08 June 2010

Jesus Is Relaxed

Mark 4:35-41

"What one word would come to characterise Jesus' posture in life?"  asked author and lecturer Dallas Willard.  "I want to suggest to you that Jesus was relaxed."

It took me a bit to process this because I never thought about Jesus as relaxed.  He was certainly full of love and compassion.  He certainly taught with great wisdom and authority.  Whatever he did was certain and with purpose.  But, I never thought about Jesus' posture in life.  Relaxed?  Really?

Living next to the ocean and venturing out into it a few times has certainly given me an appreciation of its size and power.  The sea can easily overpower the most experienced seaman.  Knowing this helps me empathise with experienced fishermen who were suddenly being bobbed about in the middle of a 22km x 12km lake.

The sea was greatly churned up.  Waves pounded the now helpless vessel.  Water was starting to come over and into the boat.  The experienced seamen were scurrying about doing whatever they could just to survive the storm.  Where was their leader and teacher?  Asleep...on a cushion...near the back of the boat.

If I were them, I would wonder if Jesus was in a coma.  How could he sleep through the motion, the sound of a rough sea, high winds and men shouting frantic orders?  Is he that tired?  Surely he knows what is going on. "Teacher don't you care if we drown?"

I'm not sure what they expected Jesus to do.  At the least lend a hand trying to tie everything down.  Maybe they expected him to say a prayer that God would somehow spare them through the storm.   Whatever they wanted or expected Jesus to do was exceeded by what Jesus didThen, they were really afraid.

First, we may expect that he would pray to his Father to forgive sins.  But, we read that he just forgives the sins himself.  Certainly not the place of an ordinary prophet.  Now, we may expect that he would pray to his Father for his friends to be delivered from the storm.  But, we read that he just calms the storm.  "Who is this then that even the winds and the sea obey him?"

While they are staring all around them and processing all this, Jesus gives this mild rebuke.  "Why are you afraid?  Why do you still have no faith?"  Isn't this harsh?  These weren't children jumping on a chair at the sight of a mouse.  These were experienced seamen in legitimate danger.

What were they to have faith in?  Their Father in Heaven and the one He had sent.  Maybe they must be disciplined to realise that even when things don't turn out okay, even if they end up crucified upside-down, stoned to death or ran through with a sword, things are still okay because God is still God and Jesus is still Jesus.  Having faith in Jesus doesn't mean we will now avoid the storms but that the storms aren't stronger than the one who has been sent to save.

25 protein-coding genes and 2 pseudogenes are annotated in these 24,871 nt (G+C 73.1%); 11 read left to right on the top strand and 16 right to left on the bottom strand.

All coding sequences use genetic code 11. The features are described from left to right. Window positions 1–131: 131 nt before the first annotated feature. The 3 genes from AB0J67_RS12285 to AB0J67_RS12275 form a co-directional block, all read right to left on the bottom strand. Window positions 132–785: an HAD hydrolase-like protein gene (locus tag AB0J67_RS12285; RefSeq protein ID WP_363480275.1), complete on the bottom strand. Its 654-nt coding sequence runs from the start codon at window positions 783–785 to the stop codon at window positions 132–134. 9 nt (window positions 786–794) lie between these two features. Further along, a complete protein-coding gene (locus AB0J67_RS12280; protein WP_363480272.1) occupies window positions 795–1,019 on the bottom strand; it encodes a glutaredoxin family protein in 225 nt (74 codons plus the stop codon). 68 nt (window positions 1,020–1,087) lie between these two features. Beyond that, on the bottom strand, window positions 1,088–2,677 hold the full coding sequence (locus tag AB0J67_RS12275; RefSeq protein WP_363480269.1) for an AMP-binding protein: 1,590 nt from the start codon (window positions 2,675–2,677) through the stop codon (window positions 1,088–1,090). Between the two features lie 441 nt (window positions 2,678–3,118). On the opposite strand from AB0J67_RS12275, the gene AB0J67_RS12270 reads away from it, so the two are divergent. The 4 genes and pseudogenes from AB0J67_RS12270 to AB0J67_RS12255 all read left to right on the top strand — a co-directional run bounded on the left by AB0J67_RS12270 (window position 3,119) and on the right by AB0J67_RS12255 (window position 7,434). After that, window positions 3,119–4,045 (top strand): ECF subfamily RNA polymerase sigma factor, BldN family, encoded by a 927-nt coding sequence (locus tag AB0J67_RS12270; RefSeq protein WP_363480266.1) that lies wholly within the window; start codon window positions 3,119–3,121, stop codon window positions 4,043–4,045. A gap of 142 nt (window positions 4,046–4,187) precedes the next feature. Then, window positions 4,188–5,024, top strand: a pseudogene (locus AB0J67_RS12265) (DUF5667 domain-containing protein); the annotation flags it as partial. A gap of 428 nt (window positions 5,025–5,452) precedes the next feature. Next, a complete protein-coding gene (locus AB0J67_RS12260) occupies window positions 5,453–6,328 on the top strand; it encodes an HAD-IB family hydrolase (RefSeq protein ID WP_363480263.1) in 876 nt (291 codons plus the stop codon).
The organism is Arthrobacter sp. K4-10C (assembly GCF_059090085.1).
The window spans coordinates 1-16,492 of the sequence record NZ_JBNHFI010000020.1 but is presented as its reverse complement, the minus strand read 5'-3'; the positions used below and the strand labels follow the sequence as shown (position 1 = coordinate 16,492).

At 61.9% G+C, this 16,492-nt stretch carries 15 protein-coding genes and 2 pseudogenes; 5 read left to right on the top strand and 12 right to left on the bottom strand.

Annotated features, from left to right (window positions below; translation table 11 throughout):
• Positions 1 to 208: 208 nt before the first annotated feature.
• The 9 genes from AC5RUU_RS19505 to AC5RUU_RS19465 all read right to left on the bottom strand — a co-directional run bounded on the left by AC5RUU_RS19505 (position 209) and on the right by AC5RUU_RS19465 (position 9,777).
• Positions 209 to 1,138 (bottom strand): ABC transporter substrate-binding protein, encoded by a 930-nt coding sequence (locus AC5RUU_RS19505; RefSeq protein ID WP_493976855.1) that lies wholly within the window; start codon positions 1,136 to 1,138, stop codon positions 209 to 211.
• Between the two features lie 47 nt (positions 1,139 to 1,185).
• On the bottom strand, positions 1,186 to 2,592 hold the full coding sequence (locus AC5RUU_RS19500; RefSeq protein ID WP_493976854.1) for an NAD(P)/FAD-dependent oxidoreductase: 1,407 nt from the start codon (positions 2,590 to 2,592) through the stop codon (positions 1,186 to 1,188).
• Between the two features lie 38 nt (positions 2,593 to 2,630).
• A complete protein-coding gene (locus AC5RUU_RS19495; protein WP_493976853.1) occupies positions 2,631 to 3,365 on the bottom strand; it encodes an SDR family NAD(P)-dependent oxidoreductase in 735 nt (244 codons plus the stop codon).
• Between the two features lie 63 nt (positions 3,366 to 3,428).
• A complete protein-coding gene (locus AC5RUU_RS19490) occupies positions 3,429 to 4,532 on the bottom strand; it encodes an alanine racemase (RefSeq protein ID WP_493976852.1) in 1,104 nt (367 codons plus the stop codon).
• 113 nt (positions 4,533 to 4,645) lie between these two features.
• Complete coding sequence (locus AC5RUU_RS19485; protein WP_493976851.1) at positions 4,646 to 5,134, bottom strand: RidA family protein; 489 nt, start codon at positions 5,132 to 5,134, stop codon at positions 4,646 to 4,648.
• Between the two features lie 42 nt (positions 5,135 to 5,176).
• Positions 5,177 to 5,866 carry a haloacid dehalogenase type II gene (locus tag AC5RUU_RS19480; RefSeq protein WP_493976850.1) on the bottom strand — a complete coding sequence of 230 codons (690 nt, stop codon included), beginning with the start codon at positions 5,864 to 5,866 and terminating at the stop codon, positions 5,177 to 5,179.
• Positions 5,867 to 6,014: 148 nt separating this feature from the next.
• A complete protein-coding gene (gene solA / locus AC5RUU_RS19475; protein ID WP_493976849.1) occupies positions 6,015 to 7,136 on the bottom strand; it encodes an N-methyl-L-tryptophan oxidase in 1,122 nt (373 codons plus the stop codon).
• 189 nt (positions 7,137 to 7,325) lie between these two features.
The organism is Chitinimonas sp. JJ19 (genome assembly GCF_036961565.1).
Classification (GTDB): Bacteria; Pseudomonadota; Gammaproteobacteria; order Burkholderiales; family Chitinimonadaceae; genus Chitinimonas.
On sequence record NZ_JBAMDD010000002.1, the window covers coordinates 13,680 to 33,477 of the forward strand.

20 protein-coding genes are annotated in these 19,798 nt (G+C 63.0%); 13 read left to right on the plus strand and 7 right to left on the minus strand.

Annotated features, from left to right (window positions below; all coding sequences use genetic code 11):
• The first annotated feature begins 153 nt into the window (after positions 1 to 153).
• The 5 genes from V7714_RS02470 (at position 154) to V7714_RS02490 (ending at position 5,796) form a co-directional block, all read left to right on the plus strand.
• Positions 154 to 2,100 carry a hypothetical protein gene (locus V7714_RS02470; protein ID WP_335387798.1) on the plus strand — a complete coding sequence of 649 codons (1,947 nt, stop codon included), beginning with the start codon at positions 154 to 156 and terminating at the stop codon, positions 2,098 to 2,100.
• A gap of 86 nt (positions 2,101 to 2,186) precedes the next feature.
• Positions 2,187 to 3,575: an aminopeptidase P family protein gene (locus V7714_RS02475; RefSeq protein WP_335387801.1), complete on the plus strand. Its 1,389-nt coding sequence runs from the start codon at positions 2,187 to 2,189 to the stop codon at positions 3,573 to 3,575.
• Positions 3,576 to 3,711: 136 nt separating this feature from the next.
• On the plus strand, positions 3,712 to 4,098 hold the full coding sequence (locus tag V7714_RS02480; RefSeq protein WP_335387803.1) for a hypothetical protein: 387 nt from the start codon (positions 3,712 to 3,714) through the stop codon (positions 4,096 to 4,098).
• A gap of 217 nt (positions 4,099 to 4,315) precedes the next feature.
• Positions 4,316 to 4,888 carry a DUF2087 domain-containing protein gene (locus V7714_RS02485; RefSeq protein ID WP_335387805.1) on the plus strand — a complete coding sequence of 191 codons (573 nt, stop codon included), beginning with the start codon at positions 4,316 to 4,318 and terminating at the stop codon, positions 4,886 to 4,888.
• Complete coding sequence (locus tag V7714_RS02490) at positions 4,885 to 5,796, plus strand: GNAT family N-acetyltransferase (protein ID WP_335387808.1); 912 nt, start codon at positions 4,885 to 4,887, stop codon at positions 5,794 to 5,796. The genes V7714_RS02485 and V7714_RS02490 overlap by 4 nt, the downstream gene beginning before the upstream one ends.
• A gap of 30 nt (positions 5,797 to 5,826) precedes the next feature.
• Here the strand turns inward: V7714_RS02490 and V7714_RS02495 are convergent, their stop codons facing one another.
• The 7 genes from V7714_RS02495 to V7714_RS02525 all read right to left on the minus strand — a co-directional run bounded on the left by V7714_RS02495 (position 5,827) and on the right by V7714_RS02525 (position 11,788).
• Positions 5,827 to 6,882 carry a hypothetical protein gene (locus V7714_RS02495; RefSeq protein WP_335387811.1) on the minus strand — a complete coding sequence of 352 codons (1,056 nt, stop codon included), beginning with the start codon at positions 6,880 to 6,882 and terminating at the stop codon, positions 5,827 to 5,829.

Jesus certainly knew that he would not be taken from this world until the mission His Father sent him on was complete.  This was the same teacher who taught us to not worry about tomorrow for tomorrow would take care of itself.  I guess Mr Willard is right, Jesus is relaxed.  May I have the same attitude in me that is in Christ Jesus.

4 comments:

  1. Good post. I'm sorry I just haven't been blogging period. I'm not even reading blogs--perhaps it is time constraints and some burn out. Anyway, onto the topic: to me Jesus lived in the present; it wasn't as though he didn't know what was to come, but he didn't dwell on it because life in itself was so precious and he wanted to squeeze out every moment of joy. He also believed what he said, that God clothes the lilies, so why won't he take care of us? I find this blog comforting. John and I have had some very bad experiences recently with Christians who, let's say, don't see Jesus as you do. Of course, crummy Christians are nothing new, but for us, we are learning to distinguish between who gets it and who doesn't. If Jesus were relaxed, then he really did free us from the law. The Christians who recently made our lives difficult are very tied to the law--too many Christians today would be called Pharisees in the time that Jesus was man.